Reality Check: Survey Gives Schools News They Can Use

University Business, December 2003 | Go to article overview

Reality Check: Survey Gives Schools News They Can Use


Former New York City Mayor Ed Koch was famous for asking his constituents, "How am I doing?" Now, the growing popularity of a toot called the National Survey of Student Engagement, sponsored by the Center for Postsecondary Research at Indiana University, Bloomington, gives colleges and universities a chance to do the same. "What we're trying to do is give institutions and the wider public a window into what actually happens in college--those things linked to learning," says George Kuh, the NSSE director. "We're trying to figure out how well those things are working given the goats and purposes of undergraduate education."

The national benchmark gives schools an indication of how well they perform compared with schools of similar size or characteristics and, more important, find ways to improve their weaknesses.

The 2003 report, called Converting Data into Action, is based on information from 185,000 first-year and senior students at 649 different four-year colleges and universities. The actual results from individual schools are confidential and are shared only with the schools themselves. What the public sees is an aggregate of the results ranked by size and type of school.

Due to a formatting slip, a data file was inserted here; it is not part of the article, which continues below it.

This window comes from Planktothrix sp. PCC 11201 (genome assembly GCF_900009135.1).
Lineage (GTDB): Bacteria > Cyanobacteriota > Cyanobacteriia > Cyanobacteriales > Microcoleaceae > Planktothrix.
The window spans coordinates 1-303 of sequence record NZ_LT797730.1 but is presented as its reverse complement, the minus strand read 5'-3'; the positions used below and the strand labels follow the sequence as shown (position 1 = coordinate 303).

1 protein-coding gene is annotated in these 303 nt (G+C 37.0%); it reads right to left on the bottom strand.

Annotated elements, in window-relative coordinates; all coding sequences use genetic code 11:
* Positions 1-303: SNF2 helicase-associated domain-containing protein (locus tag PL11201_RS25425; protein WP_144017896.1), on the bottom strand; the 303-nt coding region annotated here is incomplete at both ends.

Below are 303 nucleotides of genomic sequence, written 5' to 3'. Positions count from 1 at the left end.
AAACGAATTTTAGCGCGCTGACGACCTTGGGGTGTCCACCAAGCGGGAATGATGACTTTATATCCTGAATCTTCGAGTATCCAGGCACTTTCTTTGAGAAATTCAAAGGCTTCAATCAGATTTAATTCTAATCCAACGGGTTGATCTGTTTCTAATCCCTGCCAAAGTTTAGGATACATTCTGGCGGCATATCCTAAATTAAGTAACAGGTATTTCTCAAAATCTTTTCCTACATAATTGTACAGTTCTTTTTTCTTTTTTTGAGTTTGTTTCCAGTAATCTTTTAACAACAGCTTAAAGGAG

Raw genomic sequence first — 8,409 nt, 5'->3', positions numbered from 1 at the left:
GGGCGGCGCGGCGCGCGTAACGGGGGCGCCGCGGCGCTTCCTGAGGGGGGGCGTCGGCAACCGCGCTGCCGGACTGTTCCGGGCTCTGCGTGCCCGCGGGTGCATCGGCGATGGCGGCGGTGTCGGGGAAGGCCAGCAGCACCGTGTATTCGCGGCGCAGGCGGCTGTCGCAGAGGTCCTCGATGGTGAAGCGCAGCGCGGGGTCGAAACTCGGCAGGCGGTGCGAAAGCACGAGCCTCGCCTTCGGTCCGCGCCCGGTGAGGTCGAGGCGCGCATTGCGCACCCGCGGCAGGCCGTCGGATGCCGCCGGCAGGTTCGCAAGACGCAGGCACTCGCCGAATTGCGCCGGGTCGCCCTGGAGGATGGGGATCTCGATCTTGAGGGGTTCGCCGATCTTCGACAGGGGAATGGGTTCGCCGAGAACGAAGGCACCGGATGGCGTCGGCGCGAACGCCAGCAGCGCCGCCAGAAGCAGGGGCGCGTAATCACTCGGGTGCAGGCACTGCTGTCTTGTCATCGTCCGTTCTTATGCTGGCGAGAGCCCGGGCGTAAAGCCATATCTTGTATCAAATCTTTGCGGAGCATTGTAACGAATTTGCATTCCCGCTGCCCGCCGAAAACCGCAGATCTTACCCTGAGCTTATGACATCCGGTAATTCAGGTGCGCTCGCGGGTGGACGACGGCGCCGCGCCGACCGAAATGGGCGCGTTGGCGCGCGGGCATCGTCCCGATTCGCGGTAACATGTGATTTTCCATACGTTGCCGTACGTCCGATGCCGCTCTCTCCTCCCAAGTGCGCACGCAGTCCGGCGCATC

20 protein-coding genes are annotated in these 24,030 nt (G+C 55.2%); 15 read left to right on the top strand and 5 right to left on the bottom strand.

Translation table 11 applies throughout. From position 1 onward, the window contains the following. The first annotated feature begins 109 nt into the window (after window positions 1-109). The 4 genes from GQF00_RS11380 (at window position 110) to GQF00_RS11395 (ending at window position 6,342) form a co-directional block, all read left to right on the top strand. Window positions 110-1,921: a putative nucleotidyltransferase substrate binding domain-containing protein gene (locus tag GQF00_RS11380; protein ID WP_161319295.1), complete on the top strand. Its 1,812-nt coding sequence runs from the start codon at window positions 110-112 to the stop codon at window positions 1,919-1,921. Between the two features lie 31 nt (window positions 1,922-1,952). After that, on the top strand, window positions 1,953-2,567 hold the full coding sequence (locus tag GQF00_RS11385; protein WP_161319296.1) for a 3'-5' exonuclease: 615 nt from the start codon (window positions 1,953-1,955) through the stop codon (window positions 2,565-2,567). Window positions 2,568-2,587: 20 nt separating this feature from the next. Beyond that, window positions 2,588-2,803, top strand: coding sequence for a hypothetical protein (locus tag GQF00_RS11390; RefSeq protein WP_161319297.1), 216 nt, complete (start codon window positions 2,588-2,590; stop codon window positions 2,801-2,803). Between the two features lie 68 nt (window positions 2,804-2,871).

The survey results provide comparative standards for determining how effectively colleges are contributing to learning. The NSSE survey is based on 41 key questions in five benchmark areas: level of academic challenge; active and collaborative learning; student-faculty interaction; enriching educational experiences; and supportive campus environment. …

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